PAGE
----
Sons of the Silent Age
|"Sons of the Silent Age"|
|Song by David Bowie|
|from the album "Heroes"|
|Released||14 October 1977|
|Recorded||Hansa Studio by the Wall, West Berlin|
|Producer(s)||David Bowie, Tony Visconti|
"Sons of the Silent Age" is a song written by David Bowie in 1977 for the album "Heroes". According to Brian Eno, it was the only song on the album composed prior to the recording sessions, all others being improvised in the Hansa by the Wall studio. Bowie himself indicated that Sons of the Silent Age could at one stage have been the title for the album, rather than "Heroes".
Biographer David Buckley remarked on the song's "doomy sax-driven verses set incongruously aside cheesy choruses". The lyrics have been interpreted as a third-person revisitation of the themes of psychotic withdrawal explored on Bowie’s previous album Low ("Pacing their rooms just like a cell’s dimensions"), as well as referencing the characters from his 1970 song "The Supermen" ("They never die they just go to sleep one day") on the album The Man Who Sold the World. Author Nicholas Pegg speculated that the line "platforms, blank looks, no books" alluded to the Nazi regime.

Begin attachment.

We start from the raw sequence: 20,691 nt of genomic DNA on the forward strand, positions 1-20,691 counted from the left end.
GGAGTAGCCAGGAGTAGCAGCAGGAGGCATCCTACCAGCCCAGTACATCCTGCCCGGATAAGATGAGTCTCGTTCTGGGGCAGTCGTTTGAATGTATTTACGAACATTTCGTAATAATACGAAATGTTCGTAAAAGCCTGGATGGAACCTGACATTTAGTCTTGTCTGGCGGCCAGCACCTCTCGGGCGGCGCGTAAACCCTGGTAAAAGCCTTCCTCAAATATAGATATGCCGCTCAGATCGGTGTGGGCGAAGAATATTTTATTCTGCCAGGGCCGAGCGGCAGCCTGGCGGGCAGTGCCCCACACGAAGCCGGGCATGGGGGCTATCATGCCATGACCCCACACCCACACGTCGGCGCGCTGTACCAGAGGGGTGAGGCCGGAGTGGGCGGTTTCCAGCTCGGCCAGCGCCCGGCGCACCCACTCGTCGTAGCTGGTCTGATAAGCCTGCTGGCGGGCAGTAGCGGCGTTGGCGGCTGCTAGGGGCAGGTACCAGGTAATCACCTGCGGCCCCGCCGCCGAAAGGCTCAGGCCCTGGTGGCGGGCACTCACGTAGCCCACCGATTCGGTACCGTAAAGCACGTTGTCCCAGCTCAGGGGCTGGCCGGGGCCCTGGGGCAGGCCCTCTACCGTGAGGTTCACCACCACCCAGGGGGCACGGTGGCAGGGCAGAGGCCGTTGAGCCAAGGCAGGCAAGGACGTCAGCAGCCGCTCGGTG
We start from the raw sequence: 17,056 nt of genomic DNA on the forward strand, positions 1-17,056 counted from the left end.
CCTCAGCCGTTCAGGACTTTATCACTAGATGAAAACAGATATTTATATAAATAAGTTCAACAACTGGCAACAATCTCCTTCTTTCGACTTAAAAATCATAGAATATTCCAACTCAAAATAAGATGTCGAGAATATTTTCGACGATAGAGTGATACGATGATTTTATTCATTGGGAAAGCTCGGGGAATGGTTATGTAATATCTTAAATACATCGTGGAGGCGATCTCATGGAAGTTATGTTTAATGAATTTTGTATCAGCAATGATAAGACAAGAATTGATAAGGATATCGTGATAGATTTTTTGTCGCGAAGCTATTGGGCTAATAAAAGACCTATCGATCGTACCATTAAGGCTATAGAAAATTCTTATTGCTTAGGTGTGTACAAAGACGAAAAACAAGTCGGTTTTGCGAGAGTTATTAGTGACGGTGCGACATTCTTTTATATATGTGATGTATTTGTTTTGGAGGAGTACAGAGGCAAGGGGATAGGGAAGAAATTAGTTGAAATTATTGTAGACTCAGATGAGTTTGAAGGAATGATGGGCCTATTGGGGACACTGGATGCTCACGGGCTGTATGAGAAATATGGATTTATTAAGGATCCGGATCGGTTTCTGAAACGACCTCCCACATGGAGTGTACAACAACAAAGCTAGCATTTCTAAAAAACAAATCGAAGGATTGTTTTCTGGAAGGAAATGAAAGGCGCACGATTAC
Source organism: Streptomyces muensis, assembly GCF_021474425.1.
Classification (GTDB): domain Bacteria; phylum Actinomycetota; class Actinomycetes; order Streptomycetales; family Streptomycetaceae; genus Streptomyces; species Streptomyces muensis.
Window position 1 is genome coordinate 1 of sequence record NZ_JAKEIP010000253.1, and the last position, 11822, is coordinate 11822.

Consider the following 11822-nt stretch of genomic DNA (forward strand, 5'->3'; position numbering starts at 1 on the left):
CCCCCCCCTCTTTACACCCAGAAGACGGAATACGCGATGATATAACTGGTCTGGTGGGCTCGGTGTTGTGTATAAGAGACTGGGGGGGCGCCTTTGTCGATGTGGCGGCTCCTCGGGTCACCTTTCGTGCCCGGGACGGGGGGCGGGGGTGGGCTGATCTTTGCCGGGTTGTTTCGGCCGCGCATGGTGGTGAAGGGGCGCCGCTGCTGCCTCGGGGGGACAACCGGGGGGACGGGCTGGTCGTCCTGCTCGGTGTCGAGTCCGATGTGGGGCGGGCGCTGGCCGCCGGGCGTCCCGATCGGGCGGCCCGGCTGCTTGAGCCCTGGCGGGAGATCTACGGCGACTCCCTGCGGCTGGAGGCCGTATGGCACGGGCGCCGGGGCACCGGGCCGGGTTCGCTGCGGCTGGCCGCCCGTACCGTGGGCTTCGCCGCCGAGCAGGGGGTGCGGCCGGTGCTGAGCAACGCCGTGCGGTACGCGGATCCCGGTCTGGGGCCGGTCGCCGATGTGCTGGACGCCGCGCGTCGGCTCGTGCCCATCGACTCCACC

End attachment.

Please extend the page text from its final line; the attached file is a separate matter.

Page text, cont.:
- Bowie performed this song live during his 1987 Glass Spider Tour and it appears as a live track on the Glass Spider live album and video. On this version of the song, the chorus is sung by the band's lead guitarist Peter Frampton
- It appeared in the Sound + Vision box set (1989)
- Philip Glass – "Heroes" Symphony (1996)
- Danny Michel – Loving the Alien: Danny Michel Sings the Songs of David Bowie (2004)
- NME interviews (1977) cited at Bowie: Golden Years Archived 3 July 2007 at the Wayback Machine. Retrieved 20 May 2007.
- David Buckley (1999). Strange Fascination - David Bowie: The Definitive Story: p.321
- Roy Carr & Charles Shaar Murray (1981). Bowie: An Illustrated Record: p.92
- Nicholas Pegg (2000). The Complete David Bowie: p.195